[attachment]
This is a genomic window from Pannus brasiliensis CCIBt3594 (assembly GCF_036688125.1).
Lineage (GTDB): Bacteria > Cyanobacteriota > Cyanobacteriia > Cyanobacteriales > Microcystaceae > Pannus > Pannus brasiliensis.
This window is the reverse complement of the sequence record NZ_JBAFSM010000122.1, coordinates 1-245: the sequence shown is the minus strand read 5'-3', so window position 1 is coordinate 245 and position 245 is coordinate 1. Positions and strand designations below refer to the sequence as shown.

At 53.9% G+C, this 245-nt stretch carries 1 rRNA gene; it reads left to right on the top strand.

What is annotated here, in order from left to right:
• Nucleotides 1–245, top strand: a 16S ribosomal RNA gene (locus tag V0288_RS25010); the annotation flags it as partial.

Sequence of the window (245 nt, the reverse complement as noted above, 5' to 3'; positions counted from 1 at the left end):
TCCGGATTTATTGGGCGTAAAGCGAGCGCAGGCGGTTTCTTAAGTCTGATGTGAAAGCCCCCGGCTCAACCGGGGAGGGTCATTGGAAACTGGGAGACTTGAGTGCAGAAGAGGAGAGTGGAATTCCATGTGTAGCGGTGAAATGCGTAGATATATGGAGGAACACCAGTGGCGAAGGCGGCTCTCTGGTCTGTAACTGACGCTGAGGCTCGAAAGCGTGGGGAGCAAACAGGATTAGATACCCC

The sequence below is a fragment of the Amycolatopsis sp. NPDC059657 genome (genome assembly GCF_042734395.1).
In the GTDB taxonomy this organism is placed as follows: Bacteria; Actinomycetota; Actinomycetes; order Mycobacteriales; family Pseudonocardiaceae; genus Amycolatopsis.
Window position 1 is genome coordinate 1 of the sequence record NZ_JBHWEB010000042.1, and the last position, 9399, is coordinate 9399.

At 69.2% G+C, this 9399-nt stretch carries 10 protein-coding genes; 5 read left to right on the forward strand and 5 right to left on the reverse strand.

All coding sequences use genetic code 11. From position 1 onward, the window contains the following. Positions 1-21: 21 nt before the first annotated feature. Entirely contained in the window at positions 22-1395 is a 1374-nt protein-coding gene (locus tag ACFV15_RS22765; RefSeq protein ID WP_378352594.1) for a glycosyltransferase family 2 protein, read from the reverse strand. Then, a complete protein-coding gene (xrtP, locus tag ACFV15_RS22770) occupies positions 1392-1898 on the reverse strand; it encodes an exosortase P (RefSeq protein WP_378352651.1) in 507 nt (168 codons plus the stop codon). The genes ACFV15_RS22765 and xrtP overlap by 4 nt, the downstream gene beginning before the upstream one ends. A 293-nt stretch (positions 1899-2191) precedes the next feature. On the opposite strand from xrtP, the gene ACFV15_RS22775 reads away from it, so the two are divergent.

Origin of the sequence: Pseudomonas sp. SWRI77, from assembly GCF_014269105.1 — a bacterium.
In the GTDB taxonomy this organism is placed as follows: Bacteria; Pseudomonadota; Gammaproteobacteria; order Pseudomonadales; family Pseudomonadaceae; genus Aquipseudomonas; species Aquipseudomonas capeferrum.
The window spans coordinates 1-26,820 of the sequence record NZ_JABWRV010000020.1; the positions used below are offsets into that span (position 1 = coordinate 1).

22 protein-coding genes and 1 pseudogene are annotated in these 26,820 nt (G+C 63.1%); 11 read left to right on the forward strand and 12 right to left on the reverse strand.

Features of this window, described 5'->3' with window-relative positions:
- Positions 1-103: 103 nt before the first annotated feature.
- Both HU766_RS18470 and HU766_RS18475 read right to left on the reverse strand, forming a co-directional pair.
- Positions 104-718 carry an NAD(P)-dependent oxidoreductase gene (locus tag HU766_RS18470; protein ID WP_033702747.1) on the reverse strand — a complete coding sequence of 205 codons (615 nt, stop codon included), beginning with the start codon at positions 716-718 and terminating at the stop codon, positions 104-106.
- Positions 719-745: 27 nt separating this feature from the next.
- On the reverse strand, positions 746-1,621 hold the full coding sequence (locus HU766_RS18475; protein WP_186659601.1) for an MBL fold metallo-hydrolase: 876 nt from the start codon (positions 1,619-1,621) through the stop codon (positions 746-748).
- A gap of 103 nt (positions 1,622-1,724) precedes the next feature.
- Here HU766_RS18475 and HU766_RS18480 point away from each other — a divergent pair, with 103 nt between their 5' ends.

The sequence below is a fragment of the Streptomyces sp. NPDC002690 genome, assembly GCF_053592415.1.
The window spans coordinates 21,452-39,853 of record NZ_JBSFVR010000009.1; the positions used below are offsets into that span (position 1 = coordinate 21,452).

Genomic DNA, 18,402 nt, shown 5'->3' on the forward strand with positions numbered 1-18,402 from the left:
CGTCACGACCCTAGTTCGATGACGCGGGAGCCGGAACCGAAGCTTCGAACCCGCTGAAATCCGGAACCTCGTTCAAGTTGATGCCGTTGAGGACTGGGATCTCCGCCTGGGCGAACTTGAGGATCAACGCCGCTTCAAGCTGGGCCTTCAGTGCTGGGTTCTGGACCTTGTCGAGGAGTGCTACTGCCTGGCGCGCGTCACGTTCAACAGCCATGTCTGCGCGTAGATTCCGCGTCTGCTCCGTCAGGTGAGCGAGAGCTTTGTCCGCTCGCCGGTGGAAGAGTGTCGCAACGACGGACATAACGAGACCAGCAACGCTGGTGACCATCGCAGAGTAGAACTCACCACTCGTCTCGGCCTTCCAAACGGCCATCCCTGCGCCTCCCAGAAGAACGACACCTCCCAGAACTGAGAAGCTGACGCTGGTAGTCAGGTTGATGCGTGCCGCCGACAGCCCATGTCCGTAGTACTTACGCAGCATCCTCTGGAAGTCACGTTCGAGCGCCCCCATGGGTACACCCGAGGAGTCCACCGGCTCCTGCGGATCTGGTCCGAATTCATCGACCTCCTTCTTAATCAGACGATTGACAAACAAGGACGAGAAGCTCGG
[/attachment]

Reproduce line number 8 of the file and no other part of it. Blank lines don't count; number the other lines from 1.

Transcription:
TCCGGATTTATTGGGCGTAAAGCGAGCGCAGGCGGTTTCTTAAGTCTGATGTGAAAGCCCCCGGCTCAACCGGGGAGGGTCATTGGAAACTGGGAGACTTGAGTGCAGAAGAGGAGAGTGGAATTCCATGTGTAGCGGTGAAATGCGTAGATATATGGAGGAACACCAGTGGCGAAGGCGGCTCTCTGGTCTGTAACTGACGCTGAGGCTCGAAAGCGTGGGGAGCAAACAGGATTAGATACCCC